What Medical Proof Do I Need for My Malpractice Claim?

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You may have been wronged by your trusted medical provider in your complicated birth delivery, your delayed diagnosis, or otherwise your unwelcoming hospital stay. Under circumstances such as these, you may be strongly considering a medical malpractice claim to recover financial compensation for the injuries and damages you were left with. This requires a significant amount of evidence that this malpractice incident occurred in the first place. Continue reading to learn what pieces of medical proof you need for your legal action and how an experienced New York City medical malpractice attorney at Mark L. Bodner, P.C. can help you collect it.

What circumstances need to be true in my medical malpractice case?

Before proceeding any further in your legal action, you must confirm that you have a legitimate medical malpractice claim to start with. Typically, a plaintiff is eligible to bring such a claim forward if they can prove the following circumstances as true:

  • You were the patient of the medical provider in question, and they therefore owed you a duty of care.
  • The medical provider in question breached their duty of care, as they fell below the standard of care established by their peers.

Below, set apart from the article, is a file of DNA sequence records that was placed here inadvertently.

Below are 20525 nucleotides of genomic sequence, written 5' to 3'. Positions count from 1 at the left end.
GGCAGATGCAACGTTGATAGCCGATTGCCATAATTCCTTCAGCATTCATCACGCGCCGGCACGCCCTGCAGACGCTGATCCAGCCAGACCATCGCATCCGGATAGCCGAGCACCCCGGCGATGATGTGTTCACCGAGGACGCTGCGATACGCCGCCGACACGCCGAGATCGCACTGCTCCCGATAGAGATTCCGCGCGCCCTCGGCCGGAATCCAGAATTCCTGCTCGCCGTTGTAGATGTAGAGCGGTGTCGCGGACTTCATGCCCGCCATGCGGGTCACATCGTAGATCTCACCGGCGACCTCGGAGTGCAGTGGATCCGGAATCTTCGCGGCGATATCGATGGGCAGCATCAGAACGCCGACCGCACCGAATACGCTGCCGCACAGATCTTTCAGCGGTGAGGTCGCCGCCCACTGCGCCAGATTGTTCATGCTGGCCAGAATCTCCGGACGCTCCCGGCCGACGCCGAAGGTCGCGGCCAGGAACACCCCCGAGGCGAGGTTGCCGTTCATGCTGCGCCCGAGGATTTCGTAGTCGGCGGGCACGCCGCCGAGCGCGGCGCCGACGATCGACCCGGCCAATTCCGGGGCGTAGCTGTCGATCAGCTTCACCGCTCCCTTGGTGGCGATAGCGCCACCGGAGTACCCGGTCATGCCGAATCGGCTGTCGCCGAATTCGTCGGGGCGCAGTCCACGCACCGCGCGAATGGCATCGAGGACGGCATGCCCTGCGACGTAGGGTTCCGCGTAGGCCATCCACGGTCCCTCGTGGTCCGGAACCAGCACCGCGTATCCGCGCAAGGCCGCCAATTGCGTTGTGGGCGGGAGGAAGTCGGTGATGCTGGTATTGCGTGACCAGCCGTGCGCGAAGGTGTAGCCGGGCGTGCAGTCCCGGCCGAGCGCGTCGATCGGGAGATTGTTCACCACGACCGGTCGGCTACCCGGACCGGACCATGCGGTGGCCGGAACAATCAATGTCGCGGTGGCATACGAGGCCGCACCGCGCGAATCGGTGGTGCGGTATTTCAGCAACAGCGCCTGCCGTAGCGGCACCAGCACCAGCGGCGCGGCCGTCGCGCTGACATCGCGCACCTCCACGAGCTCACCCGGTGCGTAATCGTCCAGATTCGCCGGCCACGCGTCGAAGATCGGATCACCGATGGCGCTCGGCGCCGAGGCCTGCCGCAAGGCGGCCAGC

• You were left with injuries and damages as a direct result of this medical provider’s breach of their duty of care.

What pieces of medical proof do I need for my medical malpractice claim?

It is not enough to simply claim that the aforementioned circumstances occurred. Rather, you must support your claim with relevant pieces of medical proof. This has to do with your burden of proof as a plaintiff of a medical malpractice claim. Without further ado, it is helpful to gather and submit the following evidence:

  • Copies of any appointment notes, treatment notes, and test results.
  • Copies of surgical recordings or any other relevant photos or video footage.
  • Copies of prescriptions for the medications and therapies needed to treat your injuries and damages.
  • Copies of medical bills that show the cost to treat your injuries and damages thus far, along with your projected future expenses.
  • A doctor note’s on the date and time on which you incurred your injuries and damages, along with their extent.
  • A personal statement on how and when you first discovered your injuries and damages from the medical malpractice incident.
  • An expert statement by a medical professional who can affirm the validity of your claim.
  • A witness statement by an individual who saw your medical malpractice incident play out.
  • A statement by a family member, friend, caregiver, clergy member, etc. who knows how your medical malpractice incident has diminished your quality of life.

For these reasons alone, you must consult with a skilled New York City medical malpractice attorney immediately. Our team at Mark L. Bodner, P.C. is happy to advise you.